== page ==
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Frontiers in Aging Neuroscience






Background: Age-related changes in the cortical control of standing balance may provide a modifiable mechanism underlying falls in older adults. Thus, this study examined the cortical response to sensory and mechanical perturbations in older adults while standing and examined the relationship between cortical activation and postural control. Methods: A cohort of community dwelling young (18–30 years, N = 10) and older adults (65–85 years, N = 11) performed the sensory organization test (SOT), motor control test (MCT), and adaptation test (ADT) while high-density electroencephalography (EEG) and center of pressure (COP) data were recorded in this cross-sectional study. Linear mixed models examined cohort differences for cortical activities, using relative beta power, and postural control performance, while Spearman correlations were used to investigate the relationship between relative beta power and COP indices in each test. Results: Under sensory manipulation, older adults demonstrated significantly higher relative beta power at all postural control-related cortical areas (p < 0.01), while under rapid mechanical perturbations, older adults demonstrated significantly higher relative beta power at central areas (p < 0.05). As task difficulty increased, young adults had increased relative beta band power while older adults demonstrated decreased relative beta power (p < 0.01). During sensory manipulation with mild mechanical perturbations, specifically in eyes open conditions, higher relative beta power at the parietal area in young adults was associated with worse postural control performance (p < 0.001). Under rapid mechanical perturbations, specifically in novel conditions, higher relative beta power at the central area in older adults was associated with longer movement latency (p < 0.05). However, poor reliability measures of cortical activity assessments were found during MCT and ADT, which limits the ability to interpret the reported results. Discussion: Cortical areas are increasingly recruited to maintain upright postural control, even though cortical resources may be limited, in older adults. Considering the limitation regarding mechanical perturbation reliability, future studies should include a larger number of repeated mechanical perturbation trials.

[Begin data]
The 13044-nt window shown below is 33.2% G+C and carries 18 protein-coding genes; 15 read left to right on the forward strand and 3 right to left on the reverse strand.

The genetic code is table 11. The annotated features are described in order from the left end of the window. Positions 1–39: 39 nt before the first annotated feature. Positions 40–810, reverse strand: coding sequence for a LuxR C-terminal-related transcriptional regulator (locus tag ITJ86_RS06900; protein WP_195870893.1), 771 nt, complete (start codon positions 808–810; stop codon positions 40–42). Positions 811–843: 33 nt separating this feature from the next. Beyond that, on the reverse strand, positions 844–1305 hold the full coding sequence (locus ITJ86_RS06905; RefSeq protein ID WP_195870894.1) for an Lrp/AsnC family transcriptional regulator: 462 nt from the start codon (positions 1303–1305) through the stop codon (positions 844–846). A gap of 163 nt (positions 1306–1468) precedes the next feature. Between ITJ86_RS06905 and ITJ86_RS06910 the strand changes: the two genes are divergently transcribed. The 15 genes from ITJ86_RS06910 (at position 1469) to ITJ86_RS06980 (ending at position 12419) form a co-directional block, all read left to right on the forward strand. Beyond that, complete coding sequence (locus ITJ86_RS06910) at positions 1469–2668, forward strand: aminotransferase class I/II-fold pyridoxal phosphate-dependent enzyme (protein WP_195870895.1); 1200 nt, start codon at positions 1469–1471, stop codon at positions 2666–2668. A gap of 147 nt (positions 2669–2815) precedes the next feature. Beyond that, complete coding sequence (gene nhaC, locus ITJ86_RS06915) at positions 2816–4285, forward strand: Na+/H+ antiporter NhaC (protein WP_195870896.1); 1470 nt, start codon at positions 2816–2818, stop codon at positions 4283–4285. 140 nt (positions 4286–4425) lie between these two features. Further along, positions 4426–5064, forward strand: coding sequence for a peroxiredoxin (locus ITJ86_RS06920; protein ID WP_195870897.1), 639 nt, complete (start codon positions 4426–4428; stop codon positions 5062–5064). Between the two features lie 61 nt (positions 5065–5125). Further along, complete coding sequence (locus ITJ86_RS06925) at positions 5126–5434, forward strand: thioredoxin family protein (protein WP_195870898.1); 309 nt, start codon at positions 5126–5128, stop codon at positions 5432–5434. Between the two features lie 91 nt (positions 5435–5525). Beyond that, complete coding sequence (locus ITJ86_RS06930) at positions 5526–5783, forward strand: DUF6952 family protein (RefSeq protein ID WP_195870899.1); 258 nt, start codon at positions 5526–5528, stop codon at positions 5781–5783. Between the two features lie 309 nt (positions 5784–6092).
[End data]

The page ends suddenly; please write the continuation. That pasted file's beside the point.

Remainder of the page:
aging, cortical control of posture, EEG, mechanical perturbations, sensory perturbations

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This work is licensed under a Creative Commons Attribution 4.0 License.